List of Pros and Cons of Hydraulic Fracturing

Drilling oil is a costly thing that needs to be done in order for our society to keep on moving. There is, however, an innovative process called hydraulic fracturing that saves a lot of money while drilling oil and gas from rock formations under the ground. This is a booming industry and some people say that it is safe and it has a positive impact on our economy. If it is cheaper and it can easily help our economy, why not? Well, some other people say the process carries risks, some known, and some others are not known yet. According to these people, the risks are regarding water supplies, and public health agencies should be monitored.

List of Pros of Hydraulic Fracturing

1. Vastness of Resources Available
The pros of hydraulic fracturing can be many. First off, there are, only in North America, so many fossil fuels locked inside bedrock shale formations that the United States can become completely independent when it comes to energy. And, in fact, it can actually start exporting oil and gas in the future.

This is amazing news to national economy, and in fact it could do wonders to our current social situation. People are angry because the economy is down and they have no money to supply their essential needs.

2. Decrease of Dependence
Not only that, tapping those sources would make the United States less dependent on political terms as well. We all know that some countries survive based on their strategic positioning in the globe, since they were lucky enough to have natural resources on their territory. Also, the West would be less dependent on Russia’s natural gas.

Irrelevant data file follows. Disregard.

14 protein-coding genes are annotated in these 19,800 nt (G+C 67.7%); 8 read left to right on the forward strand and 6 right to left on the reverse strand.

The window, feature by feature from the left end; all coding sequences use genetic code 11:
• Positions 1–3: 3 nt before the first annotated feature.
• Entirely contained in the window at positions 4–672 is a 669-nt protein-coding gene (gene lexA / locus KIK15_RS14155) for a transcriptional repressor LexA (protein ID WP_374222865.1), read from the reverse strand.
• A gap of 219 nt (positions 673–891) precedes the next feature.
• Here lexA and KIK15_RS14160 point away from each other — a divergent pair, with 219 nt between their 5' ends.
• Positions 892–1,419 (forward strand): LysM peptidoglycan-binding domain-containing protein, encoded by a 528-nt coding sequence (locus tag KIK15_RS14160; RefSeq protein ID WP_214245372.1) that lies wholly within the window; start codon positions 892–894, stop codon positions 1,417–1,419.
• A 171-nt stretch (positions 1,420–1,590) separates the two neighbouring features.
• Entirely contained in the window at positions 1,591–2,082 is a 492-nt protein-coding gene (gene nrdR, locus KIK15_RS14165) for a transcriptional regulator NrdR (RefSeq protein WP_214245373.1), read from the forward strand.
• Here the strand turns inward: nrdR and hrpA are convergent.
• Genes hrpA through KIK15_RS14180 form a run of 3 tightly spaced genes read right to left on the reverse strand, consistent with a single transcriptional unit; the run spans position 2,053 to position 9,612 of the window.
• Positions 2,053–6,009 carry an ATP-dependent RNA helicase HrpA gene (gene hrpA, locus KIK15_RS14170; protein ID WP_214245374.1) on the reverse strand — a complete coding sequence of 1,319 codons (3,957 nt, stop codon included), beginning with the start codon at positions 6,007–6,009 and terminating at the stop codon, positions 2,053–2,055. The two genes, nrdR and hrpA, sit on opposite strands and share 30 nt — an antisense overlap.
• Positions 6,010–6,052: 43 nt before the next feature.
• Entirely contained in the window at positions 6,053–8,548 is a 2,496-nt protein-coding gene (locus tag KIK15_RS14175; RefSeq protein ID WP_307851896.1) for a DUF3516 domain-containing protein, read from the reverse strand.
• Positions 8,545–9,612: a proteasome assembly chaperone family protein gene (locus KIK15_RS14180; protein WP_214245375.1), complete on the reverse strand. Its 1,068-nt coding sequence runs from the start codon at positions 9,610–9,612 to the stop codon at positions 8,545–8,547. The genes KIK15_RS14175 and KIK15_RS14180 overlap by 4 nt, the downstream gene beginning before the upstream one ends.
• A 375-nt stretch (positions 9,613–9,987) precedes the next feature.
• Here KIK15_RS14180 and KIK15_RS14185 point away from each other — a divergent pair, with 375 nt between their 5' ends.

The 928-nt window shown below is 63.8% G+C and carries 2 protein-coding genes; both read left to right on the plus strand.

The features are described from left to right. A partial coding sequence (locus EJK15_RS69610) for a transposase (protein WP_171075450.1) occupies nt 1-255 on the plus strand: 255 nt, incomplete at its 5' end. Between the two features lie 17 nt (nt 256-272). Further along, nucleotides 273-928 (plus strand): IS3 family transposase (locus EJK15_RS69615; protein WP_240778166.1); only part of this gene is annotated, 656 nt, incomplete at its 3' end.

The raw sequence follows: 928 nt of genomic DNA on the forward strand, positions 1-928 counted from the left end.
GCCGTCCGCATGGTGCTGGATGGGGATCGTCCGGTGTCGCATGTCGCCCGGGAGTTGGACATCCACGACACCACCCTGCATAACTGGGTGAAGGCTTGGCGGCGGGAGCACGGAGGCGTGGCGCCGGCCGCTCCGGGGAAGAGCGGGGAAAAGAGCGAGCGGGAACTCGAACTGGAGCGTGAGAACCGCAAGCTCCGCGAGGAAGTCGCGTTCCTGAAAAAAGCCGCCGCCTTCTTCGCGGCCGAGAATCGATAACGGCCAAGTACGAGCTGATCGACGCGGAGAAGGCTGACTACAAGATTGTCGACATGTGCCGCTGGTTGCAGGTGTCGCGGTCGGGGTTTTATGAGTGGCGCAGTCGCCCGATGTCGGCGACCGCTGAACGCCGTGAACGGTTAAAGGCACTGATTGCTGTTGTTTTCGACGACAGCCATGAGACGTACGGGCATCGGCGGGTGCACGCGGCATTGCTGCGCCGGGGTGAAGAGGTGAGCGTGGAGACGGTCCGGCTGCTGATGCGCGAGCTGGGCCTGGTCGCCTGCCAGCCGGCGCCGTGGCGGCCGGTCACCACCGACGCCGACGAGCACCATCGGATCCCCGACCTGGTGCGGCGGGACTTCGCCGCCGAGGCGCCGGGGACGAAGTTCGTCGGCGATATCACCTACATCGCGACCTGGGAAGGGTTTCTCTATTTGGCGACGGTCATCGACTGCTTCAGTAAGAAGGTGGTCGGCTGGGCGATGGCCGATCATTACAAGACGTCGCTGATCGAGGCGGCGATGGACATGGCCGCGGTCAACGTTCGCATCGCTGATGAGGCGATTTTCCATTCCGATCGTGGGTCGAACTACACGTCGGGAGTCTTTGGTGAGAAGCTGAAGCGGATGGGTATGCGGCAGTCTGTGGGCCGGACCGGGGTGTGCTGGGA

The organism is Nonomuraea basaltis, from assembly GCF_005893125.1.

3. Increase in Jobs
On top of that, the boom in the oil and gas industry would create hundreds of jobs in the places where hydraulic fracturing is possible. Since the industry can be so profitable, these jobs would have the possibility to pay above average wagers.

List of Cons of Hydraulic Fracturing

1. Place Toxins in Water Supply
Hydraulic fracturing involves getting sand and chemicals into the ground to break the bedrock, and this worries environmentalists because this could poison underground water supplies.

2. Undisclosed Chemicals
Currently, companies are not required to disclose what formula of chemicals they use in the process, and this certainly makes the whole thing a lot harder for everyone involved, since even scientists would have a tough time figuring out what’s happening.

3. Constant Pollution
Hydraulic fracturing itself is done during both day and night, causing noise and light pollution damaging the life of everyone around the procedure. Plus the transportation of the materials required in the sites are done in heavy trucks, turning calm rural areas into industrial areas.

4. Eliminate Local Supplies
Finally, the stakes for this type of procedure keep on rising. Environmental groups claim that energy companies push departments to allow “resource play hubs” (multiple drilling wells from the same place). This could easily delete local water supplies.